Student financial aid is money to help students pay for their college expenses. College can be expensive and many families and students cannot afford to pay for tuition and fees, books and supplies, and the living expenses associated with attending college. Federal and state governments, colleges and universities, and organizations attempt to make sure that college is affordable for all students by providing student financial aid to help meet the college costs for students who do not have sufficient resources. The federal government provides 75 percent of all financial aid awarded to students across the country. Nationally, states provide 6 percent of all aid and institutions provide 19 percent. Of all federal financial aid, three quarters is in the form of student loans.
If a student and his/her family (parents, spouse) need help to pay college expenses, he/she should apply for financial aid. There is no charge for filing an application.
All of the information submitted on the application form is confidential and released only to the financial aid offices at the campuses the student lists on the form.
While eligibility for financial aid varies somewhat between programs, the basic requirements for major student financial aid programs are as follows:
- Have financial need, except for some scholarship and loan programs
- Have a high school diploma or a General Education Development (GED) certificate, pass an independently administered test approved by the U.S. Department of Education, or meet other standards the student's state establishes that are approved by the U.S. Department of Education
- Be enrolled as a regular student working toward a degree or certificate in an eligible program at an eligible institution
- Be a U.S. citizen or eligible noncitizen
- Have a valid Social Security number
- Make satisfactory academic progress
- Sign a statement of educational purpose/certification statement on refunds and default (found on the Student Aid Report)
- Register with the Selective Service System if the student is a male between 18 and 25 years of age
While grades do not play a major role in determining eligibility for financial aid, academic criteria do come into play. First of all, students must meet the institution's admission criteria that typically include some consideration of grades or other measures of academic achievement or potential. Financial aid recipients are required to make satisfactory academic progress toward their degree or credential objective. Institutions establish standards of satisfactory academic progress and monitor the progress of aid recipients. Institutional standards include consideration of the number of units for which students enroll and satisfactorily complete each year, as well as the total number of units a student completes over the entire academic program. According to federal regulations, aid recipients must have a C average or a 2.0 GPA at the end of their second year. For institutional and other scholarships based on academic merit, grades are typically a factor in selection of recipients.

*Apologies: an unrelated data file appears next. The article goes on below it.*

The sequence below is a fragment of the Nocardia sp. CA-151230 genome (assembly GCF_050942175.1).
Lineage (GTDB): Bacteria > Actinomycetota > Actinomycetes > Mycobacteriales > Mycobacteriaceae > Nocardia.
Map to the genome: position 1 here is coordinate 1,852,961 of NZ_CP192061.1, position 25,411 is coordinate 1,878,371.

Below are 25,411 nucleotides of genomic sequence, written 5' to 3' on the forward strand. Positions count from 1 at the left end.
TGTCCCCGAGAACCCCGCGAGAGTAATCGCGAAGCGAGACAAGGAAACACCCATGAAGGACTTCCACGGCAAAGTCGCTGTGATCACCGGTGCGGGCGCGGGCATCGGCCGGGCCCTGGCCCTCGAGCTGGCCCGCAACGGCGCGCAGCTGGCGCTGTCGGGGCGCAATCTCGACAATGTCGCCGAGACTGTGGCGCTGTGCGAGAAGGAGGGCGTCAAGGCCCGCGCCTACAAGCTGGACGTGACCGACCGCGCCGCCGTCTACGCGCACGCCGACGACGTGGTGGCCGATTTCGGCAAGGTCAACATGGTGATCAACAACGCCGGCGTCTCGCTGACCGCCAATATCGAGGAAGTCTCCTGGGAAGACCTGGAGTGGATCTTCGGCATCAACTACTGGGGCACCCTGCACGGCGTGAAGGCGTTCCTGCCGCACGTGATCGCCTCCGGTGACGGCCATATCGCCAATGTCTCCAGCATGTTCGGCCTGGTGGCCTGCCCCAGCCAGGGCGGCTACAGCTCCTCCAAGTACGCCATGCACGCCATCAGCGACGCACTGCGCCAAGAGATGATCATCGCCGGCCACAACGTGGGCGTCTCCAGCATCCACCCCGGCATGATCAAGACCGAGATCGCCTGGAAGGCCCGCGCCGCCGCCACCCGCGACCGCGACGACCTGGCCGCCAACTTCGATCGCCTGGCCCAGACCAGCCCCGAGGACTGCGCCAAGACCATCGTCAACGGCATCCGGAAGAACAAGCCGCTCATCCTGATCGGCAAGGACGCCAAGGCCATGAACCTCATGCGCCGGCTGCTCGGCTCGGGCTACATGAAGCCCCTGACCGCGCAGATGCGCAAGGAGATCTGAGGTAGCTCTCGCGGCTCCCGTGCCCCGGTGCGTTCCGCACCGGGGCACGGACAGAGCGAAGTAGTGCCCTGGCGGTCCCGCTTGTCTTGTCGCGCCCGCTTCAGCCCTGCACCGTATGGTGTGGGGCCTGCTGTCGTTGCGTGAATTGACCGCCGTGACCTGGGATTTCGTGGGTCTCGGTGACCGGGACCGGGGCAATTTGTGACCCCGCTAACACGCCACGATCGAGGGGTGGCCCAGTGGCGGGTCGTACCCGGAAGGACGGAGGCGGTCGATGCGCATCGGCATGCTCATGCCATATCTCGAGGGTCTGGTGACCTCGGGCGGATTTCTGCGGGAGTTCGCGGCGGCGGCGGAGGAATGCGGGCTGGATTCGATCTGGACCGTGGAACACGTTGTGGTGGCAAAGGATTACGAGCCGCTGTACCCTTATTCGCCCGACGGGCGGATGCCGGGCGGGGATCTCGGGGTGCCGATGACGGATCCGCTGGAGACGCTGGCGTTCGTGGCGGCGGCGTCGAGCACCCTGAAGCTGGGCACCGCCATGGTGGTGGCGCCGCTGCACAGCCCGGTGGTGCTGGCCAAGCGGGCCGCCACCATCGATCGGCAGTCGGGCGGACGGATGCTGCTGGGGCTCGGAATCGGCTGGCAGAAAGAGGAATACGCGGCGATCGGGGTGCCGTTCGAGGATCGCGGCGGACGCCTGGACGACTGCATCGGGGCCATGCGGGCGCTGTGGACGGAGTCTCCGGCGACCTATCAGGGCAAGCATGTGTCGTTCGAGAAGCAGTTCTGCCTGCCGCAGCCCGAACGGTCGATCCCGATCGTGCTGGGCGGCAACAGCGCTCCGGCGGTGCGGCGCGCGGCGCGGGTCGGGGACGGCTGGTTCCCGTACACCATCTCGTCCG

The U.S. Department of Education makes the FAFSA available in several formats on the Internet. A PDF version of the FAFSA can be downloaded, FAFSA Express software can be downloaded to your computer for completion, and FAFSA on the Web provides for online completion of the student aid application.
You should check with the college you are interested in attending to get information about possible earlier deadlines and other procedures.
Yes. It is a good idea to start a file folder or binder of all important papers related to your college admission and financial aid applications. Keep copies of your completed applications and FAFSA, your Student Aid Report, a copy of any additional documents that you might have supplied to the college financial aid office, and any correspondence with the federal processor, the campus financial aid office, or other financial aid or scholarship agencies.
Important things to remember:
- Get a FAFSA form from your high school counselor, local college, or online at www.fafsa.ed.gov and review it over your December school break.
- Apply for a PIN number at pin.ed.gov if you plan to file the FAFSA electronically.
- File your FAFSA as soon as possible after January 1.
- Respond promptly to all requests for additional information about your FAFSA, SAR, state grants and scholarships, and applications.
- Keep a copy of all applications and documents you file.